2020 Toyota Highlander First Drive: Modern Times
San Antonio, TX – Toyota’s mid-size Highlander SUV helped create the intermediate crossover category it sits in back in 2001 when it was first introduced, and in fact for several years thereafter it was the brand’s top-selling utility model until the RAV4 put a stop to its rule. It has proven its staying power over the years. But with its last big overhaul dating from 2013, the Highlander was due for something more than a simple refresh.
And so it was that we headed for the home of the Alamo for a first drive of the all-new fourth-generation 2020 Toyota Highlander. Aside from the 3.5L V6 carried over from the outgoing model, it was a basically all-new vehicle we climbed into on a sunny morning for our day of driving in and around San Antonio, Texas.
The new Highlander generation, first unveiled back in April at the New York auto show, is the first built on the Toyota New Global Architecture (TNGA), a platform that allows for any number of updates, upgrades and improvements that impact on the efficiency, ride and in-cabin experience delivered by the SUV. It’s also the architecture underpinning a fair portion of the automaker’s current new-vehicle lineup, from the Corolla, Camry and Avalon sedans to the RAV4 juggernaut.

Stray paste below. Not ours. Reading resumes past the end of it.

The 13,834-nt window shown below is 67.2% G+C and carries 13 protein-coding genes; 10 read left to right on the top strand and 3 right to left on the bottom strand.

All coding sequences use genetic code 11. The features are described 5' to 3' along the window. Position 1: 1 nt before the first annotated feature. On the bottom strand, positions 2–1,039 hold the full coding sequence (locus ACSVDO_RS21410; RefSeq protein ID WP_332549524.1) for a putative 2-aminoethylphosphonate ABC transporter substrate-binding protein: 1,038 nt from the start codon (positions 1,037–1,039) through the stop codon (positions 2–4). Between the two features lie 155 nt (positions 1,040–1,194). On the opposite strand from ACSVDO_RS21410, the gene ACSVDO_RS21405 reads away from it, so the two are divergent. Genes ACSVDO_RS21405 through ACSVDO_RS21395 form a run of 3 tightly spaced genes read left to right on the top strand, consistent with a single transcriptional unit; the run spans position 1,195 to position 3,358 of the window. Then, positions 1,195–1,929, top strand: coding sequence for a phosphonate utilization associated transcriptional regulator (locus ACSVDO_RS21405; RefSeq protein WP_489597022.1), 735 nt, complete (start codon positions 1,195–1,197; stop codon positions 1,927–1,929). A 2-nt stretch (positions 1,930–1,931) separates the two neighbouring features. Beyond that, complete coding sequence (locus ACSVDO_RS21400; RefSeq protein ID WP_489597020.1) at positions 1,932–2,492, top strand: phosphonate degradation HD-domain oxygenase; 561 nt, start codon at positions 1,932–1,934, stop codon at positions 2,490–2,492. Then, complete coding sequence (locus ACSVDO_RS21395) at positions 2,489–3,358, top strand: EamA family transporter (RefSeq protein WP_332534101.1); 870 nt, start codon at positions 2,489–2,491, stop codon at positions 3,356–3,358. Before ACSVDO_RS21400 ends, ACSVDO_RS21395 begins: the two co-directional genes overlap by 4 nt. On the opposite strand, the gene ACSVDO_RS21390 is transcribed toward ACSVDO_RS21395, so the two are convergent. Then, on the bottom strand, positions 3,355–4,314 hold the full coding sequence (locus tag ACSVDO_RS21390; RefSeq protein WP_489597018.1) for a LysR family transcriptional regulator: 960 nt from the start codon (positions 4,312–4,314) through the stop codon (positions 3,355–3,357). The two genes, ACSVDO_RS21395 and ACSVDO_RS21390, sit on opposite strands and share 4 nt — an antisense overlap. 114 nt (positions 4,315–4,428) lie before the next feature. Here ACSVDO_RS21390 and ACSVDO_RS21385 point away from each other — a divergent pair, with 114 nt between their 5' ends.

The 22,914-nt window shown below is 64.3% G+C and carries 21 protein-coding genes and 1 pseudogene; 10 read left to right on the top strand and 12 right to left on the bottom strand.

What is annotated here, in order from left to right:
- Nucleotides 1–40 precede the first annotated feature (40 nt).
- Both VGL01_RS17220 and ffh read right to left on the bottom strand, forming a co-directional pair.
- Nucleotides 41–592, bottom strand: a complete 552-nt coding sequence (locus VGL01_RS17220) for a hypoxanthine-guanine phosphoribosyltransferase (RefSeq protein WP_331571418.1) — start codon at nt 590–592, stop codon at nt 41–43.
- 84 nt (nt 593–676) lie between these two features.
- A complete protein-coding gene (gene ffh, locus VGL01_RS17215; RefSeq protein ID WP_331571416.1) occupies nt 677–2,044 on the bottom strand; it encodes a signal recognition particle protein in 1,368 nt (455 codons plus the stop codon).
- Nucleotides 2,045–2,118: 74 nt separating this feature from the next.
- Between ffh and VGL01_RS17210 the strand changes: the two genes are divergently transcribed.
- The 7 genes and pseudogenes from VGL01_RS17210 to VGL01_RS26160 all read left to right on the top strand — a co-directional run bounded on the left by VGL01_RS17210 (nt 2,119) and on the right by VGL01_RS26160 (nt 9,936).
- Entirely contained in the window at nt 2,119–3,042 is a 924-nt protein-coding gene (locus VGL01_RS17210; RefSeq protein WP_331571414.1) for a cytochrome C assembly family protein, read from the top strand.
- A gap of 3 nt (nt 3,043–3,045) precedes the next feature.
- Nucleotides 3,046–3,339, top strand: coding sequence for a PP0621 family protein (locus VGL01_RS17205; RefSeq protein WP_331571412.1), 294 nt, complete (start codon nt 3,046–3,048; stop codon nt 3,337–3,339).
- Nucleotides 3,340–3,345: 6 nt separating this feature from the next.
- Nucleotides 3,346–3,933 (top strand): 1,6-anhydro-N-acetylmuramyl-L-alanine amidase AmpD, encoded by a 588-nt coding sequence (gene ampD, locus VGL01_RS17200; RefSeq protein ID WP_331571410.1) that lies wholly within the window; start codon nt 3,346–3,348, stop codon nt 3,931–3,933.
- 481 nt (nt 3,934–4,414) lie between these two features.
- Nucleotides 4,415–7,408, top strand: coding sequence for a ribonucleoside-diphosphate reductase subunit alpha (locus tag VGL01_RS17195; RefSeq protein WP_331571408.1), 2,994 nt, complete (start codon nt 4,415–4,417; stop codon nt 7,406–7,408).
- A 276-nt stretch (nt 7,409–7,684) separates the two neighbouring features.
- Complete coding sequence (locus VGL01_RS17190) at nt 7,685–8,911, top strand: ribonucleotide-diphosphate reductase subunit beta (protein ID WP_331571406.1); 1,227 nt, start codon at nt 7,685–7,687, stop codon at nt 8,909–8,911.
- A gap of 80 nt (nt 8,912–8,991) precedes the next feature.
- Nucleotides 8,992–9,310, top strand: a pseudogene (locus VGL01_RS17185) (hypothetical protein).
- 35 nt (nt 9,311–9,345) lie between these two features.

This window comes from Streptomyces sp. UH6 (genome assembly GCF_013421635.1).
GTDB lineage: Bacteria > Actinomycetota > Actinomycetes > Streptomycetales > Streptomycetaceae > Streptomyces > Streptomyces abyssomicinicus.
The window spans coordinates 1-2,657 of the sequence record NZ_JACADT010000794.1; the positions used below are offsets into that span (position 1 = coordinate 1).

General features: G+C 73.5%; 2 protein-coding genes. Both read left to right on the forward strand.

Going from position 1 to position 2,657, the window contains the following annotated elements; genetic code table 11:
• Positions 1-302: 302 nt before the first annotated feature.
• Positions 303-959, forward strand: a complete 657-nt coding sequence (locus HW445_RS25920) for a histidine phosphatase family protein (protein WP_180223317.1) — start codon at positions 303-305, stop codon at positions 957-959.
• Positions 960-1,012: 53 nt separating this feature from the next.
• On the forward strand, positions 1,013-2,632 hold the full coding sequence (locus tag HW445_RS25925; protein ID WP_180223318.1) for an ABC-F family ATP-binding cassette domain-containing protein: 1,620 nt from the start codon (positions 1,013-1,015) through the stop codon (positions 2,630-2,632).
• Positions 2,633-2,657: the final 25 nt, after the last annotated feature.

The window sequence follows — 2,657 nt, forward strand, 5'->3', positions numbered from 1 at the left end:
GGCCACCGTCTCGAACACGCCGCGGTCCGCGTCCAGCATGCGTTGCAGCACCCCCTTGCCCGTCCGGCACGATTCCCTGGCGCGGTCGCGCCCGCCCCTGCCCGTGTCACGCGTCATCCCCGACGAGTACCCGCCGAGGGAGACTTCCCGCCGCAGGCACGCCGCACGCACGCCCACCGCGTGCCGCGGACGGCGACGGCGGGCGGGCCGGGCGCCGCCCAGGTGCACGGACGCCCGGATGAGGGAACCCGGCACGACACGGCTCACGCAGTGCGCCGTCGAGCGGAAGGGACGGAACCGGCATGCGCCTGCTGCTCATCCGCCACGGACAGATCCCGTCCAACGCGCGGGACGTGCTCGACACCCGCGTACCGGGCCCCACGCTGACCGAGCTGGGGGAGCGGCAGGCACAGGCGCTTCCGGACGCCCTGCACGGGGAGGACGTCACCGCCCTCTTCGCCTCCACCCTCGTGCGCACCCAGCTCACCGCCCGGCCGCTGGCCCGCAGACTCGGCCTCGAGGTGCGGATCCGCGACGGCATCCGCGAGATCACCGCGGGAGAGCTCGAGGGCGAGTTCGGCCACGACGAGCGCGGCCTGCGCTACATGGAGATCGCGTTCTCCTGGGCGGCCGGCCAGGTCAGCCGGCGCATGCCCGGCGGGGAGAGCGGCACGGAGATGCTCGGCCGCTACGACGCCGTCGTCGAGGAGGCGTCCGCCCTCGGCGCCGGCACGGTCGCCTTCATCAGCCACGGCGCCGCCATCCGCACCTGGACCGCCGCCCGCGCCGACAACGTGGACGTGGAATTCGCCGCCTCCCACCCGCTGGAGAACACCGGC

The new platform is designed to accommodate both an all-gas and a hybrid configuration, and that is what Toyota is offering for the Highlander in 2020. In the hybrid version (there’s no PHEV variant on the menu), the aforementioned 3.5L V6 of the “regular” Highlander is replaced by a 2.5L 4-cylinder unit working with a pair of electric motors. The V6 works with an 8-speed automatic transmission, while the hybrid powertrain incorporates a continuously variable transmission (CVT).